April 14 2015
Author’s personal contact with people who often risk life and limb to make it to Britain has had a profound effect…
By Tasha Mathur
SUCCESSFUL journalist and author, Bidisha, released her fifth book, “Asylum and Exile: The Hidden Voices of London“, last month and while it is non-fiction, it is quite personal.
It shares the stories of refugee and asylum seekers whom she met during several months of personal outreach work through teaching.
Something of a prodigy as a writer, she launched a fanzine at 14, got her first fiction book deal at 16 and was paid £15,000 for “Seahorses” in 1995 by Harper Collins.
Attending a top girls’ school, she very much became a non-conformist and went onto study literature at Oxford University and then moral and political philosophy at the LSE. Now a journalist and broadcaster she talks to www.asianculturevulture.com about what compelled her to write about refugees and asylum seekers.
www.asianculturevulture.com (ACV): Why did you want to write “Asylum and Exile“?
Bidisha Mamta (BM): I realised within one or two meetings with my students that their words couldn’t go unrecorded. They were the most outgoing, wise, experienced group of people I’d ever met – yet refugees and asylum seekers are vilified in the press. They are silenced and demonised, pitied and patronised – but every encounter, for me, was wholly life affirming. These are individual human beings who must be respected and whose words must be heard; I was determined to use my (very limited) power to make that happen. It’s a typical journalist’s habit to make notes on everything all the time – but this time I really paid attention, memorising everything, writing up my ‘case notes’ at the end of every outreach session I did, then doing a lot of reading around issues of asylum, forced migration and refuge. I wasn’t surprised that my students had stories to tell, but I was surprised by how politicised the whole group was: there was a very high awareness of the fact that the actions of powerful groups led to millions of women, children and men being displaced, threatened and tortured, while the rich stayed rich and violent perpetrators acted with impunity, often with the non-involvement of the international community. All the students I had who were from African countries had a very high awareness of the mess that Western European colonial exploiters callously left behind. All shared a cynicism about power-holders and governments and scepticism about international bodies who talk the talk but don’t walk the walk.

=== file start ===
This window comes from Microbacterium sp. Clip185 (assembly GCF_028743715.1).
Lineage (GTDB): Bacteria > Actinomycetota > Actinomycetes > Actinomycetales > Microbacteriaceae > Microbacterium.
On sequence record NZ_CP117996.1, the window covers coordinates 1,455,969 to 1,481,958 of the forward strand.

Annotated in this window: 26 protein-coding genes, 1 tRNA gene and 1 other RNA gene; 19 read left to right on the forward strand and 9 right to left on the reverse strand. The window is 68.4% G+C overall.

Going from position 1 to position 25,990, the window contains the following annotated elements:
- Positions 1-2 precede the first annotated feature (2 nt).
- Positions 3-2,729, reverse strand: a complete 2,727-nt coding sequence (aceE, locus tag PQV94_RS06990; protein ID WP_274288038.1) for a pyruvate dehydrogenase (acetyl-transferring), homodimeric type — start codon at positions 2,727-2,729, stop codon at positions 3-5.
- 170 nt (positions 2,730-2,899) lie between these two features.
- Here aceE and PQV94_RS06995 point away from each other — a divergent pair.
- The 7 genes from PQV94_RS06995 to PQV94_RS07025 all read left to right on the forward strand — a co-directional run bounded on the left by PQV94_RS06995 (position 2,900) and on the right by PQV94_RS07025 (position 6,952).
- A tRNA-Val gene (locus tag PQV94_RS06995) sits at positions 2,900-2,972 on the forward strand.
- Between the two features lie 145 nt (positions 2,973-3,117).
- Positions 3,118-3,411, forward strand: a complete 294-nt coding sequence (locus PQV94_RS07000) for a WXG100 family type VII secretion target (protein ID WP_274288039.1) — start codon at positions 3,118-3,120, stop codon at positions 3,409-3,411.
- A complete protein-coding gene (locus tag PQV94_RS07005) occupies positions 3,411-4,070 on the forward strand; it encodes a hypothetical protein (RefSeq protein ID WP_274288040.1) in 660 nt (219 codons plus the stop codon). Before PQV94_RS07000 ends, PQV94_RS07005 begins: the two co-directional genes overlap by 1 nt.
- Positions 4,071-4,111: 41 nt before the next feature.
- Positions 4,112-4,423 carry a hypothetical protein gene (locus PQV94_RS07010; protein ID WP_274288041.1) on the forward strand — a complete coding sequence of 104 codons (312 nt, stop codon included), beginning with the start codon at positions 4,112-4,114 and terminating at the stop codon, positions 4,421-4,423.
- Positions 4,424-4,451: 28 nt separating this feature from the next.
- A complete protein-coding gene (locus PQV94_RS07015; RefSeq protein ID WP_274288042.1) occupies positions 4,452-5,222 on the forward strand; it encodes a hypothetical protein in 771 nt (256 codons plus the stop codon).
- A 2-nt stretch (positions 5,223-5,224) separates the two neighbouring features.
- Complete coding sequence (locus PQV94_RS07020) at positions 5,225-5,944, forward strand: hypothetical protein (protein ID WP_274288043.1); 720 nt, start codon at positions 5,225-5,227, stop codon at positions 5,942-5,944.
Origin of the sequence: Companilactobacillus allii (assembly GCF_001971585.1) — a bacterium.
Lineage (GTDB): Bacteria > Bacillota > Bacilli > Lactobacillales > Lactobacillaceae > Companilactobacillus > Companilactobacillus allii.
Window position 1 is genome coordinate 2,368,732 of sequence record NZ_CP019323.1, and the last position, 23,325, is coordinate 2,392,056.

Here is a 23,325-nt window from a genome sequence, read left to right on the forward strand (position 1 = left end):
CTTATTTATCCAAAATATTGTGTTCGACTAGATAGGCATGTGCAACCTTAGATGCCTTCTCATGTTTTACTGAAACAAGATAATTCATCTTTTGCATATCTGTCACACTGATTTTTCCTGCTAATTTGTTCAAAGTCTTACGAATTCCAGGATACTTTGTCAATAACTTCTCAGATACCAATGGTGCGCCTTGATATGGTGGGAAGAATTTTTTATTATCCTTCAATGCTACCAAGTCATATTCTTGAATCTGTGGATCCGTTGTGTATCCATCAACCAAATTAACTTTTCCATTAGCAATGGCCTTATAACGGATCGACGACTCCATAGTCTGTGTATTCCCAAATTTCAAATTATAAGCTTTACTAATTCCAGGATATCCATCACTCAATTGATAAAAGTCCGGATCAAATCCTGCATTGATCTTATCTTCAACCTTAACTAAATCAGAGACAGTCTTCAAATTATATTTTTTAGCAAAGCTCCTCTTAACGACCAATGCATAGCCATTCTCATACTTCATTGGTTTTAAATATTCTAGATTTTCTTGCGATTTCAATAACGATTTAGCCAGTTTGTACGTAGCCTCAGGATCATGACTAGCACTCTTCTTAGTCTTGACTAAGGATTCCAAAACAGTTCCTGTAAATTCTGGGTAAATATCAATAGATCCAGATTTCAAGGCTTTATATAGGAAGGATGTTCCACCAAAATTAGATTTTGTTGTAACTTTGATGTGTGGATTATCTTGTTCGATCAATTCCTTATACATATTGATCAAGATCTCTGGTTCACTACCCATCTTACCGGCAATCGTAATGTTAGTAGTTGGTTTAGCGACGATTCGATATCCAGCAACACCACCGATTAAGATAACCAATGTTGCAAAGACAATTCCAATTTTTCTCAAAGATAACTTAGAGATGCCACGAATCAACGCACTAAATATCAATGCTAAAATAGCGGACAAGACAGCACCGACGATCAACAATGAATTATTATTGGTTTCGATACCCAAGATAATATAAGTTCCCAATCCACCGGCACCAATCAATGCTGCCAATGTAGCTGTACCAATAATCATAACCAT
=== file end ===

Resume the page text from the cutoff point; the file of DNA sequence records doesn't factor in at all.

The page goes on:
ACV: What is the main message you aim to share with “Asylum and Exile”?
BM: Never judge anyone by appearances – you have no idea what people have lived through, survived, escaped, achieved or striven for. It’s those who are denied a voice who have the most to say about how the world really is and we should be listening out for what they can teach us, not paying attention to well-fed, ambition-hungry politicians.
My intention was to uncover unheard voices, add individualisation to the debate on asylum, remind readers that this is not an issue to be discussed but a question of people’s lives and get them to see asylum seekers and refugees as people.
I thought the best way to change the way we approach the negative stereotypes, which bedevil all discussions about asylum and refuge, was to bring out people’s stories and personalities, in their own words.
ACV: Where do you think this negative perception of refugee and asylum seekers has come from?
BM: These negative perceptions are not accidental at all but are the result of right-wing isolationist politicians, timid and placatory left wing politicians and a xenophobic tabloid media deliberately playing on people’s ignorance, racism, fear of difference and fear of change.
It’s a deliberate strategy and it works: it sells papers, it stokes the kind of fear that leads undecided voters to come out in support of whichever party appears to take a firm line. But it’s all illusory. The fact is that asylum/refuge numbers to the UK are relatively low, that England is not ‘full’, the majority of benefits claimants are not ‘foreign’, the majority of UK criminals are not foreign – and asylum seekers and refugees are telling the truth about what they have survived.
No rational person on the planet leaves everything they have, their home, their family and friends, their achievements, their roots, their life, to risk everything to attempt to take advantage of a completely foreign country where they know they will be tested, disbelieved and possibly even detained – if they don’t die en route.
ACV: What was your experience of a writing career as a very young, Asian girl?
BM: It was a thrill beginning a career at 14 and it was a lucky experience for me because I was a novelty and therefore not a threat. I knew then and still know now that many of the places I work for are endemically casually sexist and virtually all-white, but I was heavily protected, especially during the many years when my career was happening in tandem with school and university.